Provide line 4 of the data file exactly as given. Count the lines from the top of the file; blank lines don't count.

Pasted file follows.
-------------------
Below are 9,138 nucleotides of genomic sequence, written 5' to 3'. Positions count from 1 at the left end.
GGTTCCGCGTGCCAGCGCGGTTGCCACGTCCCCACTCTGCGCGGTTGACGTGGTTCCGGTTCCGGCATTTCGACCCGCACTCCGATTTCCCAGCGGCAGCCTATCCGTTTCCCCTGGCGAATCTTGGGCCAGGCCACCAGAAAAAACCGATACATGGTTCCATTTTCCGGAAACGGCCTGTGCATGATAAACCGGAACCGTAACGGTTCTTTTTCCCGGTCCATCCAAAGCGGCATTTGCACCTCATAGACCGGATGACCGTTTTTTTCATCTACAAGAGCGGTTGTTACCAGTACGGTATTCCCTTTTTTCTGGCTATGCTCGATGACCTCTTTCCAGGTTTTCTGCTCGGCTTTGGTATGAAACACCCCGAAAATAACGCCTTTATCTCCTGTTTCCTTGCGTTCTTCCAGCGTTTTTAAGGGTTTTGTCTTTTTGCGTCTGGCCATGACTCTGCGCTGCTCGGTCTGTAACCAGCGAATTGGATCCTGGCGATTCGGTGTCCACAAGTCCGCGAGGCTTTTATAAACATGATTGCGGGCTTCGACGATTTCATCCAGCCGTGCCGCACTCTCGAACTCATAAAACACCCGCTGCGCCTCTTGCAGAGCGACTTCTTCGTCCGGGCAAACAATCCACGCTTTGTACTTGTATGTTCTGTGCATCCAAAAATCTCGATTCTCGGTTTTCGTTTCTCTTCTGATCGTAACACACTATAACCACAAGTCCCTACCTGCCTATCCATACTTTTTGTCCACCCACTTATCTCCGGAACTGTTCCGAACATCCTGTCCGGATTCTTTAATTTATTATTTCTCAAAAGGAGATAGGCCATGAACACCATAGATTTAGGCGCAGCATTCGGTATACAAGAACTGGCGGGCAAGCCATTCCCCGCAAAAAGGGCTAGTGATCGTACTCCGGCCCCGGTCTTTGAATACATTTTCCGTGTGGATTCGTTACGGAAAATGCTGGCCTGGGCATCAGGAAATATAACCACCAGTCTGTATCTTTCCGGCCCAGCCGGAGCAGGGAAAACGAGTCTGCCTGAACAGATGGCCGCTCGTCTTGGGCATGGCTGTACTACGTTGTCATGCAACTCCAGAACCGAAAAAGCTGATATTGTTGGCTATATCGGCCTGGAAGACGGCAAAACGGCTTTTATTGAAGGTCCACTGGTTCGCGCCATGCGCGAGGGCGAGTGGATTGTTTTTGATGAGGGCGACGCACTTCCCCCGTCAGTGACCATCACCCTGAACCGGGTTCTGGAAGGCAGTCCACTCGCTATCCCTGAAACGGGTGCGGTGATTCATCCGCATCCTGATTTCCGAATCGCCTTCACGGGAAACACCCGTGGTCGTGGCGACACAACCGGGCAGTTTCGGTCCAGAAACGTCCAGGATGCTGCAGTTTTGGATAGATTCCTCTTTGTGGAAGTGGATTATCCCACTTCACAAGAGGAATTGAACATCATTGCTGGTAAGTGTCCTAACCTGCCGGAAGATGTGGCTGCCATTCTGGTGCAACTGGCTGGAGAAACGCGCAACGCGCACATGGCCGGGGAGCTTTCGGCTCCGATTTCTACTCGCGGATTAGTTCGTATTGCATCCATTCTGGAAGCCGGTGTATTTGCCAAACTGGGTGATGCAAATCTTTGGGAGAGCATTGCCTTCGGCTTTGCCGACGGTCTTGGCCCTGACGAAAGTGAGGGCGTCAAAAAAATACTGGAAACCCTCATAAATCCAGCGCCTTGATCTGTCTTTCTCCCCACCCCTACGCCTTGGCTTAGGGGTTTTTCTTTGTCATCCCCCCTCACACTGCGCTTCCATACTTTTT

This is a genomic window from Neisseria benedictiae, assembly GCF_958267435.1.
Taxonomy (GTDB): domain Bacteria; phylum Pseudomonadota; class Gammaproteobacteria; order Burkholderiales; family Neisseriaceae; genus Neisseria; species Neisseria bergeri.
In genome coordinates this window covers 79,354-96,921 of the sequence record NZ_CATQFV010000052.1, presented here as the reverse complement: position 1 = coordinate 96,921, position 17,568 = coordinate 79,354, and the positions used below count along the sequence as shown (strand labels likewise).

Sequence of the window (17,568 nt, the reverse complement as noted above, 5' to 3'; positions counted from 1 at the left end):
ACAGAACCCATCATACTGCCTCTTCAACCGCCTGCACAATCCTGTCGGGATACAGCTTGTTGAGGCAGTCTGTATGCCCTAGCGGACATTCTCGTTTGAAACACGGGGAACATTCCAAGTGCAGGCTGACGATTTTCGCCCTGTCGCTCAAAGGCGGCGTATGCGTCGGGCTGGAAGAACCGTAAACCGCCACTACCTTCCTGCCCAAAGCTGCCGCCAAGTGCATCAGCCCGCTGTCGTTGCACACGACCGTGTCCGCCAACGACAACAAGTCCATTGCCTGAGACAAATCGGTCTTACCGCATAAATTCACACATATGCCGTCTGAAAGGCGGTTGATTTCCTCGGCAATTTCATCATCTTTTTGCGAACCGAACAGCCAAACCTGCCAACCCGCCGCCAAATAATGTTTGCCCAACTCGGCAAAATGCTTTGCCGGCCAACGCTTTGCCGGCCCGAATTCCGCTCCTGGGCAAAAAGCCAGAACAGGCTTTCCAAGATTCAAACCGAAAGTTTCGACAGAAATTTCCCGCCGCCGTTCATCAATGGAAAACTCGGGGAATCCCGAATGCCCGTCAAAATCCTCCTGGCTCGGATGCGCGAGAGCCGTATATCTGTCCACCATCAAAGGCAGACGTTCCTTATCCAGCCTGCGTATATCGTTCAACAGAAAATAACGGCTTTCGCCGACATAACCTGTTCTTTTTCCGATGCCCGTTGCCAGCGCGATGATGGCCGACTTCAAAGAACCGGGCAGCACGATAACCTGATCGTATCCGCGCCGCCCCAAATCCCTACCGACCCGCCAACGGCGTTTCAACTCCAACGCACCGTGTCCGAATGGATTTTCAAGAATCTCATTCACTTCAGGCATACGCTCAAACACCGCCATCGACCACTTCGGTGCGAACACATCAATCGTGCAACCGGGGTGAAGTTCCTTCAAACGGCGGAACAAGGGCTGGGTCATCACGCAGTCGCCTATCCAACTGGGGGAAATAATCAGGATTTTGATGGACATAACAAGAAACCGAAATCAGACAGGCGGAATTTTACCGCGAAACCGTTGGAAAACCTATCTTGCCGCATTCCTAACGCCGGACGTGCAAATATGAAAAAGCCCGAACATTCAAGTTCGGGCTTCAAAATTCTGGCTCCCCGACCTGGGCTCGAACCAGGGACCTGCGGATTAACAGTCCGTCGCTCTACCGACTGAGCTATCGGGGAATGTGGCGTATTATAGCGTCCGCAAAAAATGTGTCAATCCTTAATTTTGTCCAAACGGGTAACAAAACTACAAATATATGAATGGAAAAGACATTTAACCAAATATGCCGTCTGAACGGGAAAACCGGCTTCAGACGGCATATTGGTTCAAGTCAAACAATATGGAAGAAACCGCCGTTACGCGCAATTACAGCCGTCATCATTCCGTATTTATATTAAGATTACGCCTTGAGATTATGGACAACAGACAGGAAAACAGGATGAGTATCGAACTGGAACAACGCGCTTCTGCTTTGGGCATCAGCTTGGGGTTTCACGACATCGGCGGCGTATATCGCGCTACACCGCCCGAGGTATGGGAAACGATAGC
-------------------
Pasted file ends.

Taxonomy (GTDB): domain Bacteria; phylum Pseudomonadota; class Gammaproteobacteria; order Burkholderiales; family Neisseriaceae; genus Neisseria; species Neisseria bergeri.